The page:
Well finally after four months, my 3rd class medical certificate and my student pilot certificate showed up in the mail! Some of you might be wondering what all the fuss is about. Well I’ll tell you. First of all your 3rd class medical serves as your official student pilot certificate. Kind of like your learners permit when you’re learning to drive a car. “But John, you’ve BEEN flying, so why do you need that?” That’s true, I have been flying. According to Part 61.109 of the FAR/AIM I need to have a minimum of 40 hours of flight training, of which 20 hours must be dual instruction and 10 hours must be solo flight. So I’ve been doing my dual instruction flights in the absence of my Student Pilot Certificate, so technically I haven’t been a student pilot until now. I must have my Student Pilot Certificate to Solo. So that’s the big deal. I can’t solo without it. And until I can get my minimum of 10 hours of solo flight time in, I can’t officially get my Private Pilot’s License (PPL).
As of now, I think I have more than 20 hours of dual instruction. (I’ll have to total up my log book to be sure) That’s not to say I’m done with that portion, I’ve got quite a bit of learning left to do. Just looking at the requirements for my license under Part 61.87 there are three things at least I know I need to learn before my instructor will sign me off to solo: Forward Slips to a Landing; Approaches to a Landing Area with Simulated Engine Malfunctions; and Go Arounds. I’m hoping on today’s flight lesson we practice a couple of those as well as get some pattern work in with a couple of landings in there as well.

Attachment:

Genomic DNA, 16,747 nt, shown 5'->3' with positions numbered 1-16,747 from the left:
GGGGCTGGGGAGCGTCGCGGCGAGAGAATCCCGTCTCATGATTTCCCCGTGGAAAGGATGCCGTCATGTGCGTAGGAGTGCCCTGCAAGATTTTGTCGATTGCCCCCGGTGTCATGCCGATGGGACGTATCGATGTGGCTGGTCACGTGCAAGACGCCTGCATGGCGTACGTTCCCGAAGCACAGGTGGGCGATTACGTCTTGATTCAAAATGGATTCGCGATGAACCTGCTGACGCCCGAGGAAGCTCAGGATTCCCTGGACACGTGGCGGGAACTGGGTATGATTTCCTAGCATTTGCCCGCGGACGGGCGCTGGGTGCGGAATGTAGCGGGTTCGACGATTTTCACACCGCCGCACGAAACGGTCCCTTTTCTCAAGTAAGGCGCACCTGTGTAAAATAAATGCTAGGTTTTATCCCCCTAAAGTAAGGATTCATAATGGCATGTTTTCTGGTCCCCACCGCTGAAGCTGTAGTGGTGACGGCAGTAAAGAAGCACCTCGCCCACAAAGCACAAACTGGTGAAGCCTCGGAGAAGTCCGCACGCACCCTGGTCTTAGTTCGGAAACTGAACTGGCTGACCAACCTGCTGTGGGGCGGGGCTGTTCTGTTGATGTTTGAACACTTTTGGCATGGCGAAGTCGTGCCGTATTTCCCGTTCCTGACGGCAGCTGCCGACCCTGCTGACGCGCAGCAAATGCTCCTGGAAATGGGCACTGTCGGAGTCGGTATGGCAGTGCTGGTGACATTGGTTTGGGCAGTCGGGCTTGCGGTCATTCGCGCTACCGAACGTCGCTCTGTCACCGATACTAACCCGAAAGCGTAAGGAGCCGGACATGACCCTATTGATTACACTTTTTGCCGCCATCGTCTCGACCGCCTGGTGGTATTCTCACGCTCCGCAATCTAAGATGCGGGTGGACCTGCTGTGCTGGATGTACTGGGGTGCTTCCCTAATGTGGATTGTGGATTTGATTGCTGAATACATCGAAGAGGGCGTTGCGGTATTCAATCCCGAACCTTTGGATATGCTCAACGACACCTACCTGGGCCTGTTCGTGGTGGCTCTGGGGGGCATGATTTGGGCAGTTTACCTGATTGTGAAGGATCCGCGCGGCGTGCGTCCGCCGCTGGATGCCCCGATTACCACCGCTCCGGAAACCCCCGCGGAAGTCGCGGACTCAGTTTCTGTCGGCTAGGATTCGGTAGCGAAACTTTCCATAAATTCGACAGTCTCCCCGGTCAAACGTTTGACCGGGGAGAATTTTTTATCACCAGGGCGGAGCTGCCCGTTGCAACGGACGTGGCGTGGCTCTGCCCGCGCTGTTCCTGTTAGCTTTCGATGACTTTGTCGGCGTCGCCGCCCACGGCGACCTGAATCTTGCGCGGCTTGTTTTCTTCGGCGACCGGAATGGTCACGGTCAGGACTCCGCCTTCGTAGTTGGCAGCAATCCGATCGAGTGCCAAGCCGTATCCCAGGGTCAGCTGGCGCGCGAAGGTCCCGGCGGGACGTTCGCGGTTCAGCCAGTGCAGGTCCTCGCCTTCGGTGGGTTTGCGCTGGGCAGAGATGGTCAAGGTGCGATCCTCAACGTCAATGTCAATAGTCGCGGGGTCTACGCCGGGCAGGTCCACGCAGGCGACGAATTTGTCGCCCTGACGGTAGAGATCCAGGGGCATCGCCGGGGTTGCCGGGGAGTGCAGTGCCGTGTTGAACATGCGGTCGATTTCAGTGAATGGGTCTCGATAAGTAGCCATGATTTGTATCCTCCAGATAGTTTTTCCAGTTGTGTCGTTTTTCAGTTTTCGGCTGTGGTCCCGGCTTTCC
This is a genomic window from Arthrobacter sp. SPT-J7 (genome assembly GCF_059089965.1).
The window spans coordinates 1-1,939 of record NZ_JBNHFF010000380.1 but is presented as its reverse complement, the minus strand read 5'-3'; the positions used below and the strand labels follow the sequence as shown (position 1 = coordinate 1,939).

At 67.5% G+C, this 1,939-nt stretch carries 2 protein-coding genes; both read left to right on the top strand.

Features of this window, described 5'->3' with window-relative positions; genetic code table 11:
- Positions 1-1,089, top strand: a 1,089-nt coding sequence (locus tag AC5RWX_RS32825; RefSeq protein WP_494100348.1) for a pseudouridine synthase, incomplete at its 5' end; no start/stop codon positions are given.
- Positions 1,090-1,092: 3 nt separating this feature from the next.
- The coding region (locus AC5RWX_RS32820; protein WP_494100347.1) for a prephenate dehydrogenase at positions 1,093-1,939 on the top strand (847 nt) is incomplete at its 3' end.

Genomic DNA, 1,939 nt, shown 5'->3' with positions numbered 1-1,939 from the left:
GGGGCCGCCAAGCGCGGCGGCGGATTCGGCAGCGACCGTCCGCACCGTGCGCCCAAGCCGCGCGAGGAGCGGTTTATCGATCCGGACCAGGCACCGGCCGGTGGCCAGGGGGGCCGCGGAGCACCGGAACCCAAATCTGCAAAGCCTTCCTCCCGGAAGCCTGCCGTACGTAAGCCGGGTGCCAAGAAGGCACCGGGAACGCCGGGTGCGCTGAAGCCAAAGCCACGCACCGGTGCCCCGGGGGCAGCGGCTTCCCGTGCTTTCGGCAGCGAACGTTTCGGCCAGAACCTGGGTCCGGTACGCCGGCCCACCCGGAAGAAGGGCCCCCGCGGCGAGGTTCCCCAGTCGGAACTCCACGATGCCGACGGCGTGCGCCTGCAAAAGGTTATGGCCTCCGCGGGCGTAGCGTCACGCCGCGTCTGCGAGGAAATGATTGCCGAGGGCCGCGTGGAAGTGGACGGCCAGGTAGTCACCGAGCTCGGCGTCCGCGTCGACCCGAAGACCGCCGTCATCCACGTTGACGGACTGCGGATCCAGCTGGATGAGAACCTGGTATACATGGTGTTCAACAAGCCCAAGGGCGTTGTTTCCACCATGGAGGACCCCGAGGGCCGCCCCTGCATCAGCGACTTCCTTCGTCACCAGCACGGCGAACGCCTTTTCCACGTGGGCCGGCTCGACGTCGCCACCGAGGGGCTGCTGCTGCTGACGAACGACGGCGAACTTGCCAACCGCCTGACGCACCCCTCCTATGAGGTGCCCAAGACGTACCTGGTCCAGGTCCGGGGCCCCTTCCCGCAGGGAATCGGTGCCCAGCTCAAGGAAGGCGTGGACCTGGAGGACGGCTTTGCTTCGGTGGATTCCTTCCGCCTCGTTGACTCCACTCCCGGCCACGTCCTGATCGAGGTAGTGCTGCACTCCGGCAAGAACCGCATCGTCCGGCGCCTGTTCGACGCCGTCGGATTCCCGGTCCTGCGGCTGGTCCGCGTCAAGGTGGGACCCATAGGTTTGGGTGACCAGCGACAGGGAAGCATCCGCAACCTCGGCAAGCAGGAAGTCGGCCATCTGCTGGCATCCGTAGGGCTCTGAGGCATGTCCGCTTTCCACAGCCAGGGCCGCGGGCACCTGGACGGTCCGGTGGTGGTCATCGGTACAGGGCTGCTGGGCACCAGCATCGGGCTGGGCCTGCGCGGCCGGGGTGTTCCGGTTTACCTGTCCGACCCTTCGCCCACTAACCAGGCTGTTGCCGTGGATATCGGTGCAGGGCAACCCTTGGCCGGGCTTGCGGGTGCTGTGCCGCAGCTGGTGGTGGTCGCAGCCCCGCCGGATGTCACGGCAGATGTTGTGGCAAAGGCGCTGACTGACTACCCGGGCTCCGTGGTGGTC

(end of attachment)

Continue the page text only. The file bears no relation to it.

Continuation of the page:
That’s just what I have left to learn to solo. Beyond that, I’ve still got some night flying left to do, both dual instruction and solo. That night flying must include 10 take offs and landings to a full stop, and at least one flight greater than 100 nautical miles. I have to tell you, the night flying is one thing that both thrills and scares me at the same time. It’s one thing to look out the window and figure out where you are during the day, but a whole other thing to figure it out at night! But I can’t wait to do it!
Ultimately this is just one more milestone towards getting my Private Pilots License. Just as were Ground School and Passing my Written Exam. Up next will be log book endorsements for Solo Flight, Cross Country to Specific Airports, Cross Country without limitation during daytime, Night Flight, Operations in Class B Airspace, and I’m sure more I’m forgetting or don’t know about yet. Then at some point, I’ll be preparing for my Oral Examination and check ride with an FAA designated examiner. That will be stressful and exciting all at the same time. At that point I’ll really be taking up my first passenger. Assuming they think I do everything correctly, they’ll announce the newest private pilot at the end of the flight. I can say that will be one of the most proud days of my life. Lifetime goal achieved! But lots of work to do between now and then!